The Ministry of Rural Development released data from the Socio Economic and Caste Census (SECC) on the standard of living of rural households in India on Friday. The numbers come from the SECC which was conducted in 2011 and is meant to provide data on various socio-economic indicators, and most importantly, on caste.
Disappointingly, the socio-economic indicators of various caste groups have not yet been released – what we do have is socio-economic data for rural households by state, and for Scheduled Caste and Scheduled Tribe households among them. By identifying various parameters of deprivation, the numbers are now open for the centre and for state governments to decide how they want to define their poor.
Here are 8 big reality checks from the new numbers.
1. Fewer than five per cent of rural households pay income tax. Even among rich states, like Kerala, Tamil Nadu and Maharashtra, this number hovers around the five per cent mark.
2. This is not surprising given a staggering fact – in nearly 75 per cent off rural households, the main earning family member makes less than Rs 5,000 per month (or Rs 60,000 annually). In just eight per cent of households does the main earning member make more than Rs 10,000 per month.
The rural east of the country is significantly worse off, while the rural north is actually the most comfortably off financially.
3. Just 20 per cent of rural households own a vehicle, and only 11 per cent own a refrigerator, but 72 per cent own a phone of some sort.
4. These extremely low income numbers follow from the nature of employment that most of rural India is engaged in. The vast majority – over 90% - of rural India, does not have salaried jobs. Over half of all rural households derive their household income mainly from casual manual labour. Another 30 per cent derive it from cultivation.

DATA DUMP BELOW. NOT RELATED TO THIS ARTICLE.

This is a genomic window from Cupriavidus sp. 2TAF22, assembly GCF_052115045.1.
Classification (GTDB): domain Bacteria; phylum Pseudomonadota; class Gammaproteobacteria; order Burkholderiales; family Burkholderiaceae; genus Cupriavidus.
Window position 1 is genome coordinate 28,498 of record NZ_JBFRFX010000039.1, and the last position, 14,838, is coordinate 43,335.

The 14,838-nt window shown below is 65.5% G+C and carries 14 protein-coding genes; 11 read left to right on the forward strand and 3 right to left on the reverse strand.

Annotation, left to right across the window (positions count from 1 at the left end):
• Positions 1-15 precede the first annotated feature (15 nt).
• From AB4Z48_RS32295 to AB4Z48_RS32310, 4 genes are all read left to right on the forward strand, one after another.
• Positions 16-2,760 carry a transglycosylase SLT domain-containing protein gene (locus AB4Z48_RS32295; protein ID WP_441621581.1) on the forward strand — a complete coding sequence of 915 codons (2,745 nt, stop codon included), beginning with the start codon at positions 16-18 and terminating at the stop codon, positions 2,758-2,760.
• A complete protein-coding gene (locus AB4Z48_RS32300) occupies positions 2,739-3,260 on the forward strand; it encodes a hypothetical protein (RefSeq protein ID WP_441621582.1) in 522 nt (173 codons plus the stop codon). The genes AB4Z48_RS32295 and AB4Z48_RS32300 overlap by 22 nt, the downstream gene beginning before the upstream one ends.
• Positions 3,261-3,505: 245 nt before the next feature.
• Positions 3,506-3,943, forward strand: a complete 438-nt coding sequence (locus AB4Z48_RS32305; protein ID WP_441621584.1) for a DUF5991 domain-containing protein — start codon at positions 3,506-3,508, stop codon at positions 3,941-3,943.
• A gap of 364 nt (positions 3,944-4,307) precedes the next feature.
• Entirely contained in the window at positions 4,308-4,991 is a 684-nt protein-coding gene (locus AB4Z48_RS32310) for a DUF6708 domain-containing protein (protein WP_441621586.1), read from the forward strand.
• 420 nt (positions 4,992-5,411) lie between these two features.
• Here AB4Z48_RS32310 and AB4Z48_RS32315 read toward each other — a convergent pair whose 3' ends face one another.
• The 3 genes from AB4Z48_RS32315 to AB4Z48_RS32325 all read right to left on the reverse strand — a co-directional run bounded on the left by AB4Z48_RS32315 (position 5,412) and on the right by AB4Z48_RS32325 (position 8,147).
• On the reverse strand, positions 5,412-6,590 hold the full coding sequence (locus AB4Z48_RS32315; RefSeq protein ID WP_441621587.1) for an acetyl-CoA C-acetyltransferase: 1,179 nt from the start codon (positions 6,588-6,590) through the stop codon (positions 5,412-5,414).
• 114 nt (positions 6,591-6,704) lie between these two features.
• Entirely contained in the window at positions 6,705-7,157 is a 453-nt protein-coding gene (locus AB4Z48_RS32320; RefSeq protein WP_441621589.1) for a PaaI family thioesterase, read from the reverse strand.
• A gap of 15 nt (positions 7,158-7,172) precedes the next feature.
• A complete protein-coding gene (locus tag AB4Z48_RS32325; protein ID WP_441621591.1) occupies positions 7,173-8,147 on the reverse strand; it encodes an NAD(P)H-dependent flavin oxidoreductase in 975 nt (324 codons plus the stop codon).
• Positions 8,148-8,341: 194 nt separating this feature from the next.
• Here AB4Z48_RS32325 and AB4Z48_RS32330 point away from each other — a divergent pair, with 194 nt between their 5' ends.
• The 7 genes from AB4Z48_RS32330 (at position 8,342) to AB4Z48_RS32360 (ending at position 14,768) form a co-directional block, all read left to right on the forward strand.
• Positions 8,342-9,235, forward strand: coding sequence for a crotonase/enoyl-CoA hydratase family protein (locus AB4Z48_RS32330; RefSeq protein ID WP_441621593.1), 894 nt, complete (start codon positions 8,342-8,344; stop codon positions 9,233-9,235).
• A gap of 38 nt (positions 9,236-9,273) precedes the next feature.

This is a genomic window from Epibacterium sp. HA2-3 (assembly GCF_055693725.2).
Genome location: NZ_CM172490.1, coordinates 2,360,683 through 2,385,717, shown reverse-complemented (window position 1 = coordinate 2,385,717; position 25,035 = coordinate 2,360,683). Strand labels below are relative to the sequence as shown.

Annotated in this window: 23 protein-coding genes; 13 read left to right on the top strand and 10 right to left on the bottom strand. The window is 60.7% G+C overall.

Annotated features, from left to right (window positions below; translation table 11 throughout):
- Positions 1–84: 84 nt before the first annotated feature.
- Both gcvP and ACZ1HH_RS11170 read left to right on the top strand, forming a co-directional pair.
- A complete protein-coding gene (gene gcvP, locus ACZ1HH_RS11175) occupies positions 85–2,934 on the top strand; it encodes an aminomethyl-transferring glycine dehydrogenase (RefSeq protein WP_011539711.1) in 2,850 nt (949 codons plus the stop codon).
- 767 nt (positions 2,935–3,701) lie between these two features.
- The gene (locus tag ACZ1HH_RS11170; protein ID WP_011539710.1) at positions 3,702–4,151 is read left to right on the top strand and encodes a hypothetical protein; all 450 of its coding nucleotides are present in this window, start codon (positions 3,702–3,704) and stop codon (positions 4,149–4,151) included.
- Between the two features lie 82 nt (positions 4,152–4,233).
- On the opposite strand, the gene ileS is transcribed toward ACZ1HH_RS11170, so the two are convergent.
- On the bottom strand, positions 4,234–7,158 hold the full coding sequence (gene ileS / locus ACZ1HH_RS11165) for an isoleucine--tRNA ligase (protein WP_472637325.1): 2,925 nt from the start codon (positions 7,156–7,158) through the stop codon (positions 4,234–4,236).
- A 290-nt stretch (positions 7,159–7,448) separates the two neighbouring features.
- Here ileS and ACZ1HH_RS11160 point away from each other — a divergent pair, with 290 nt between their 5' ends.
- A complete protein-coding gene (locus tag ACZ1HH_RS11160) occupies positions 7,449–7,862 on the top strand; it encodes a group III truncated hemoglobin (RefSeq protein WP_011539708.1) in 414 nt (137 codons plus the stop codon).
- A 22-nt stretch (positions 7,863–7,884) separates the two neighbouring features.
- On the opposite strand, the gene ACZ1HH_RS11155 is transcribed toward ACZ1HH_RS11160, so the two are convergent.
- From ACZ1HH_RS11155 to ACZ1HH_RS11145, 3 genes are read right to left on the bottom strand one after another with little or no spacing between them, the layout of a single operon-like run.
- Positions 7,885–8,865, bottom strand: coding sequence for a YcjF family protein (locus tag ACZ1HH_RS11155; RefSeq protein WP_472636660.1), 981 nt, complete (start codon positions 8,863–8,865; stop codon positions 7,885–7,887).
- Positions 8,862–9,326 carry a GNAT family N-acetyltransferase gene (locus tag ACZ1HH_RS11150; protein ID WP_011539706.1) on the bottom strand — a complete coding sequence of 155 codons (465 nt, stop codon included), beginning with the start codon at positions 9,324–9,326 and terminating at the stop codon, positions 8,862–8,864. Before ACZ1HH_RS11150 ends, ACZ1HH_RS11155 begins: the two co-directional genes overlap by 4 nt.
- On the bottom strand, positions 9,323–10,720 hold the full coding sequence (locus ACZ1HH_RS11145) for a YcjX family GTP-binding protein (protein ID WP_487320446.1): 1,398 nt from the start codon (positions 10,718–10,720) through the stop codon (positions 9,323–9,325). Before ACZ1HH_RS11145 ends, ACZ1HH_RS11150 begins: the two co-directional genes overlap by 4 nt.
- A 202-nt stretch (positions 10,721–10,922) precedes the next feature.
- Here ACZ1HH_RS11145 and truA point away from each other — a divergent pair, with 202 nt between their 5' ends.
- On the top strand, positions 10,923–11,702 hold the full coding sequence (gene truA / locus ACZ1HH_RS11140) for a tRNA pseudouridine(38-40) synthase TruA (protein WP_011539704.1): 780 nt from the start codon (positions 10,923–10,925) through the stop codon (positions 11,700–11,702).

5. The numbers also point to the subsistence level of farming that rural India currently practises.
Over half of rural India owns no land at all. Among households who do own land, 40 per cent is not irrigated. Just four per cent own any sort of mechanised agricultural equipment, and just 10 per cent own any irrigation equipment. Fewer than four per cent have an agricultural credit card that entitles them to at least Rs 50,000 per month.
6. Working in anything other than agriculture will be a tough ask, given the level of education – fewer than 10 per cent make it to higher secondary or above and just 3.41 per cent of households have a family member who is at least a graduate.
7. There is a substantial difference in the standard of living of India’s Scheduled Castes and Scheduled Tribes and “others”. Fewer than five per cent of SC and ST households have a main earner who makes more than Rs 10,000 per month – for “others”, there are twice as many households.
8. When the north of India is split into multiple zones – north, east, central – its rural areas are more prosperous than even the south. India’s east and central regions (including Uttar Pradesh) are the ones that do worst on the seven indicators identified by the SECC as measures of deprivation. Among the indicators, landlessness and a reliance on manual labour contributes the greatest to deprivation. In all, half of rural India is deprived on at least one of these indicators; what indicators to use to calculate poverty, though, is going to be a political choice.